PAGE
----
The palaeoenvironmental changes recognised by means of proxy environmental data can be used to monitor long-term changes, since in many cases these records extend well beyond documentary evidence. Thus, it is vitally important to establish a chronology so that the timing, duration and speed of any change can be recognised. A variety of different dating techniques have been applied (Sowers et al., 2000), including: annual laminations; local stratigraphic markers such as pollen assemblages and heavy metal concentrations; the known decay of radioactive isotopes such as 14C and 210Pb, and the appearance of radioactive isotopes such as 241Am and 137Cs, relating to known peaks in their concentrations; tephrochronology; and carbonaceous particles. The various approaches can be used for different sediment types and each has its own limitations (Rutter & Catto, 1995).


1.2 Aims and Objectives


The main aim of this research is to attempt to establish the vegetational cover of the study site (Fulford Ings) in 1066, at which time the Battle of Fulford took place on the land. Various theories of the battle rely on the land being swampy, as it is today. According to the Icelandic saga of Snorri Sturlsson, the defending army were trapped by the invading Norsemen in a swamp. It has been suggestsed that this swamp was just north of Germany Beck (the drain just south of the boat house in figure 2), which was the main defensive line (Hammond, 1991; 1997; Jones, 2001).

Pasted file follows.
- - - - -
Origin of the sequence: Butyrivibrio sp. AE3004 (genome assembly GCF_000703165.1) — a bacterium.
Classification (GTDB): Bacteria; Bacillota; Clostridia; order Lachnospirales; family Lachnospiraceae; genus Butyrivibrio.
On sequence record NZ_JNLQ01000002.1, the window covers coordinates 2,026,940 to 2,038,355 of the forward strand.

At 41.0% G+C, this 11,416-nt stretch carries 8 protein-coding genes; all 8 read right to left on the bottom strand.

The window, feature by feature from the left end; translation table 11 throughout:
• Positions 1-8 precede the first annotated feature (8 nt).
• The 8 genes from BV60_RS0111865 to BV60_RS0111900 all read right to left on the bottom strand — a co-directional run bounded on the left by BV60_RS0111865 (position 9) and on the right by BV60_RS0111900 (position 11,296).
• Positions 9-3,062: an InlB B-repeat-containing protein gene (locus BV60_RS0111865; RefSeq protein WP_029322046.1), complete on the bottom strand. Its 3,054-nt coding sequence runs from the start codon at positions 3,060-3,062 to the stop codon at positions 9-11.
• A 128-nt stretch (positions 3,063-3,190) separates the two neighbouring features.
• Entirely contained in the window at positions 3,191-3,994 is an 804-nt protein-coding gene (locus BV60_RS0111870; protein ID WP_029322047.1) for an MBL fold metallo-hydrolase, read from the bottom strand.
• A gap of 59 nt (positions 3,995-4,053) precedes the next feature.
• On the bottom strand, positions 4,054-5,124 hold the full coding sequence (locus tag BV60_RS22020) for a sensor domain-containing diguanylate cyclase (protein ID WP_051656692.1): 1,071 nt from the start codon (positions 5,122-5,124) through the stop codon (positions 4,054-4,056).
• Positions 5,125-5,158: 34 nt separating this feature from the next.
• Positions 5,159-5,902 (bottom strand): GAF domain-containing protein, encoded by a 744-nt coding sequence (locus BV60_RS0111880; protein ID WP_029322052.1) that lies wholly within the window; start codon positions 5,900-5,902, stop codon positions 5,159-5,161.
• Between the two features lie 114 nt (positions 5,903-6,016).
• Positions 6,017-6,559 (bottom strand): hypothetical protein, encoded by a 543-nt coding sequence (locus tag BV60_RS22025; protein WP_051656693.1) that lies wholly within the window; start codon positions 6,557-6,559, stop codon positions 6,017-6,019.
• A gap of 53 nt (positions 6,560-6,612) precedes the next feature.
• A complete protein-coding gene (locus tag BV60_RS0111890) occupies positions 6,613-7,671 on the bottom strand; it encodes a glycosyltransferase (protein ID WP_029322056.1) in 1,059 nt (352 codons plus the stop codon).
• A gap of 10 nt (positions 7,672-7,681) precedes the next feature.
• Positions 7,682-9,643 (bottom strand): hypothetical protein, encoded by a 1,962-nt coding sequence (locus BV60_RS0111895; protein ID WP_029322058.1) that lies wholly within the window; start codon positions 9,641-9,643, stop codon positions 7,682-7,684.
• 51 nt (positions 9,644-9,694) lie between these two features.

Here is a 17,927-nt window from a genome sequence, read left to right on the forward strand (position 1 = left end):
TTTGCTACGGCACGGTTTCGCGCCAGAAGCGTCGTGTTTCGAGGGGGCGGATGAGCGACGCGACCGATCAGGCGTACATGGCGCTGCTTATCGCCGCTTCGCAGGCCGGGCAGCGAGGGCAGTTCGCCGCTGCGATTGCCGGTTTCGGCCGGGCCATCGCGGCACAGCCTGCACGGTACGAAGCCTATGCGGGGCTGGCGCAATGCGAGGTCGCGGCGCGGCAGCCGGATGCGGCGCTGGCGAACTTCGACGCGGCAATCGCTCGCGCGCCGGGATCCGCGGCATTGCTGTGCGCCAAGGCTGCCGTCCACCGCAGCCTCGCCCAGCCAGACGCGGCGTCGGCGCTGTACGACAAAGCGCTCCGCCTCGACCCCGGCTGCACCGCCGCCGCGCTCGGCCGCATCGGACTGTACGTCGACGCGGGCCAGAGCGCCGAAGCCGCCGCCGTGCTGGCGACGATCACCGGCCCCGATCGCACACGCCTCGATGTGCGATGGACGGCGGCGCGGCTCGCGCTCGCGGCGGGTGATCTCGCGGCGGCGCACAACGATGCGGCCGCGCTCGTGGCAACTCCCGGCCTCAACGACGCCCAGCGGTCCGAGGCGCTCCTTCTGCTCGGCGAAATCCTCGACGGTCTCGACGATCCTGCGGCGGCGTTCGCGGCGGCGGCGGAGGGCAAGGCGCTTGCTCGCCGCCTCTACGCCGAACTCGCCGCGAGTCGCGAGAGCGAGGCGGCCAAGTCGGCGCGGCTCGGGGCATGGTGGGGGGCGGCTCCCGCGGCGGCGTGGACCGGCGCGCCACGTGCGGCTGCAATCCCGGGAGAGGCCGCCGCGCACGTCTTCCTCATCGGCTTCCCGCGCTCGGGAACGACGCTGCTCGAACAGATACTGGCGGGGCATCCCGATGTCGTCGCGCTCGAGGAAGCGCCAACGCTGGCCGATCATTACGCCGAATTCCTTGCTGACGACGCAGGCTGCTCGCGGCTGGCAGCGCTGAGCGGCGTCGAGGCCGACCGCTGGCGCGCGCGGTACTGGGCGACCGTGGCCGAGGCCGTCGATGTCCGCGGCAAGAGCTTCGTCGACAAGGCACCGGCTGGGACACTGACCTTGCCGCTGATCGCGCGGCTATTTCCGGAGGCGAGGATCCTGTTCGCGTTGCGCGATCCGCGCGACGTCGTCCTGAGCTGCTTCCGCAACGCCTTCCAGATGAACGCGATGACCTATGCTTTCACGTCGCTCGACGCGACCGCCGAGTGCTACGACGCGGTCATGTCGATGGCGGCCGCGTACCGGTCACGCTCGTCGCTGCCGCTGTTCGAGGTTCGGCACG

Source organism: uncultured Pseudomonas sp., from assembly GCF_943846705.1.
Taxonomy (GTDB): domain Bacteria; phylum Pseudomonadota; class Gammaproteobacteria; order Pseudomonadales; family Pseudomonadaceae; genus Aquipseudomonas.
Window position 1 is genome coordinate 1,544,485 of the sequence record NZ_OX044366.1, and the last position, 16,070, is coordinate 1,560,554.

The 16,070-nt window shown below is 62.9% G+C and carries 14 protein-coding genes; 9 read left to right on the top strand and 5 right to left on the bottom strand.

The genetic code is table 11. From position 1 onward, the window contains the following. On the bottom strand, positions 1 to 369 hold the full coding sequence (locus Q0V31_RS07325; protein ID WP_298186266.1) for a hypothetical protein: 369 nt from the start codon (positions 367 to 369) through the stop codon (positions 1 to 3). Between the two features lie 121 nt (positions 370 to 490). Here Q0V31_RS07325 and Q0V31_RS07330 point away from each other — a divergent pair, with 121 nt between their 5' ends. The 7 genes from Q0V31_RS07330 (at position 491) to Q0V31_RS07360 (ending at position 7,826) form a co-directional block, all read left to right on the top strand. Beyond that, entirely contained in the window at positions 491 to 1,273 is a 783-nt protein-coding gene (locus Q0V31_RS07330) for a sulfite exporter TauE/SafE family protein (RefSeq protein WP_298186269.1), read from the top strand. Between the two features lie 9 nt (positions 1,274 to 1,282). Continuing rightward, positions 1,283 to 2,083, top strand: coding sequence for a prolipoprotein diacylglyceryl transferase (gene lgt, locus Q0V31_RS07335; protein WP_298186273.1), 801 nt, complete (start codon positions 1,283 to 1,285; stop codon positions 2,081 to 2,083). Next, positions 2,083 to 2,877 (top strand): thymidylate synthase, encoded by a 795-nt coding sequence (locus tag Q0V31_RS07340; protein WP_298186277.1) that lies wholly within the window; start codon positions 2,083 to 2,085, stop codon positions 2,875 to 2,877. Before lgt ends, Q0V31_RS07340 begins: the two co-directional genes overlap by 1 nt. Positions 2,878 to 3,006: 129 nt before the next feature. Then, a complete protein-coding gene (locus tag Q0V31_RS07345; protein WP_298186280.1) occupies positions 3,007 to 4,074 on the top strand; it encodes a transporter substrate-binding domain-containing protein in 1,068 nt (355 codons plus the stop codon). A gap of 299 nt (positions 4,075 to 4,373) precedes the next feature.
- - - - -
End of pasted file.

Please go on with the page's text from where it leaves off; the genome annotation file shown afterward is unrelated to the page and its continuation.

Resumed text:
This aim will be achieved by taking sediment cores from the site. A chronological model, based on volume magnetic susceptibility and heavy metal concentrations in the cores relating to a documented mining history of the catchment, will be developed in order to date the profile. Using this model as a basis, pollen assemblages from around the time of the battle will be compared with more recent assemblages in order to determine their similarity and thus reconstruct a vegetational history of the site. The pollen types found will also be compared with present day vegetation on the site.